Although joint use of nonsteroidal anti-inflammatory drugs (NSAIDs) and oral anticoagulants may increase the risk of gastrointestinal tract hemorrhage in elderly persons, no epidemiologic studies have been performed to quantify this risk.
We performed a retrospective cohort study of Tennessee Medicaid enrollees aged 65 years or older from 1984 through 1986. A total of 103 954 individuals contributed 209 066 person-years of follow-up, including 2203 person-years of current oral anticoagulant use, to the study.
Of the cohort members, 1371 had confirmed hospitalizations for peptic ulcer disease. Of these, 661 (48%) presented with frank hematemesis or melena and thus met the definition for hemorrhagic peptic ulcer disease. Among current users of oral anticoagulants, the adjusted incidence of hospitalization for peptic ulcer disease was 14.3 per 1000 person-years, and the adjusted incidence of hospitalization for hemorrhagic peptic ulcer disease was 10.2 per 1000 person-years. Compared with nonusers, current anticoagulant users were at increased risk for hospitalization for ulcer disease (relative risk, 2.2; 95% confidence interval, 1.6 to 3.1), primarily due to the increased risk of hospitalization for hemorrhagic ulcers (relative risk, 3.3; 95% confidence interval, 2.3 to 4.9). Compared with nonusers of either drug, the relative risk of hemorrhagic peptic ulcer disease among current users of both anticoagulants and NSAIDs was 12.7 (95% confidence interval, 6.3 to 25.7). However, the prevalence of NSAID use among anticoagulant users was 13.5%, the same as in those who were not using anticoagulants.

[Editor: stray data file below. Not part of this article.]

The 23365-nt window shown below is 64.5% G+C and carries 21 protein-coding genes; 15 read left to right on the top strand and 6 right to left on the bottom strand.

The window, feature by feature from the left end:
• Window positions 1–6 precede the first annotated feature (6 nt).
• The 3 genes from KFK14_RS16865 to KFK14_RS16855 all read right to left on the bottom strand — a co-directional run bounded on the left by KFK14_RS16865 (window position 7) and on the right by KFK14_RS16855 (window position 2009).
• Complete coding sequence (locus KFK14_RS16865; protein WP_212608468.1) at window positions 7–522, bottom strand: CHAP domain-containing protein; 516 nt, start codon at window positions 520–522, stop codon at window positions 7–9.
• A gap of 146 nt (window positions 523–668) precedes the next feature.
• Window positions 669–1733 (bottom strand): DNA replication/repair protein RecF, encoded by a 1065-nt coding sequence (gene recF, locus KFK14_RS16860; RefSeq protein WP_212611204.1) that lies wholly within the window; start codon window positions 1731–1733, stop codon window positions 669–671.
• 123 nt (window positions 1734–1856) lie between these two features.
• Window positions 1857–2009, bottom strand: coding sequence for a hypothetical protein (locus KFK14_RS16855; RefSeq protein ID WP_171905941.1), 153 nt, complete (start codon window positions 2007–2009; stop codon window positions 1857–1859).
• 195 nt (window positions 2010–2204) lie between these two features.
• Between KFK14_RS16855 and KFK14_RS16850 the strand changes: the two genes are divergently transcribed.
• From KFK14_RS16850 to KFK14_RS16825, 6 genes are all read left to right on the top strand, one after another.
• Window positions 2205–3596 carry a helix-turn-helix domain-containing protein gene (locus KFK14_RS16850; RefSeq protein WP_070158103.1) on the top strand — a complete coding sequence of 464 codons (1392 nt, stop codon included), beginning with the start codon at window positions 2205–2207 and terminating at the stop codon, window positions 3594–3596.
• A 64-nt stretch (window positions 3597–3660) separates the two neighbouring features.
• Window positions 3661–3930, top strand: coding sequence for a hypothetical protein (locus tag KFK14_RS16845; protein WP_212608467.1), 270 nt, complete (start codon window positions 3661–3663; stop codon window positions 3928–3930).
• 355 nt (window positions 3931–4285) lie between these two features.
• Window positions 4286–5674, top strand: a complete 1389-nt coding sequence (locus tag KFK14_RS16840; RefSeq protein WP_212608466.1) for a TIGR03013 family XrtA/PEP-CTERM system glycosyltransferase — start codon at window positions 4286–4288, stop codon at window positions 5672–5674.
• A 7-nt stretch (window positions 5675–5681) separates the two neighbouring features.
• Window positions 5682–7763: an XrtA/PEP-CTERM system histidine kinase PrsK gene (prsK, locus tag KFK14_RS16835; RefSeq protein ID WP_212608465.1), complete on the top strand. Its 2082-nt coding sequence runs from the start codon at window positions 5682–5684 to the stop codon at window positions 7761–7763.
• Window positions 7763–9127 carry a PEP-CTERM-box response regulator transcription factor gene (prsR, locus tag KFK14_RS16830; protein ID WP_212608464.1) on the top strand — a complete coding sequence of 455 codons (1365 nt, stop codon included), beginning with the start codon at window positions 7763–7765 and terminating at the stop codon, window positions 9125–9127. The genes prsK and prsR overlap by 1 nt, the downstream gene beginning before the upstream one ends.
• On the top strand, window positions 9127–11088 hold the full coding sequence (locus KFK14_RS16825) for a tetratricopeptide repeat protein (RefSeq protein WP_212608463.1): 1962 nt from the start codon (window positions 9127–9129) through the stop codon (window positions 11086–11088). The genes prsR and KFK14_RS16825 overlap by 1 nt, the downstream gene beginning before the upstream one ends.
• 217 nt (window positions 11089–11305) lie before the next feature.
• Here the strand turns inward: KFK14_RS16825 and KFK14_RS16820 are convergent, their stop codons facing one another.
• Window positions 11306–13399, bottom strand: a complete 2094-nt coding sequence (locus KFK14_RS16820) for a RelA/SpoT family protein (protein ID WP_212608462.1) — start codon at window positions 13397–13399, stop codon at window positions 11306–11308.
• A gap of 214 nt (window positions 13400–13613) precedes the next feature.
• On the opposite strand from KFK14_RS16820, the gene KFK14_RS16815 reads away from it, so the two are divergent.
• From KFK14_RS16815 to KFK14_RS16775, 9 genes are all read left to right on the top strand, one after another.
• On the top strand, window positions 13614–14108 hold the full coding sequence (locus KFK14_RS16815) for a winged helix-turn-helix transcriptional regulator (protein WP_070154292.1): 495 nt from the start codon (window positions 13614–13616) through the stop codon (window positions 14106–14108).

The nearly 13-fold increase in the risk of developing hemorrhagic peptic ulcer disease in concurrent users of oral anticoagulants and NSAIDs suggests that NSAIDs should be prescribed with extreme caution in patients undergoing anticoagulation therapy.(Arch Intern Med. 1993;153:1665-1670)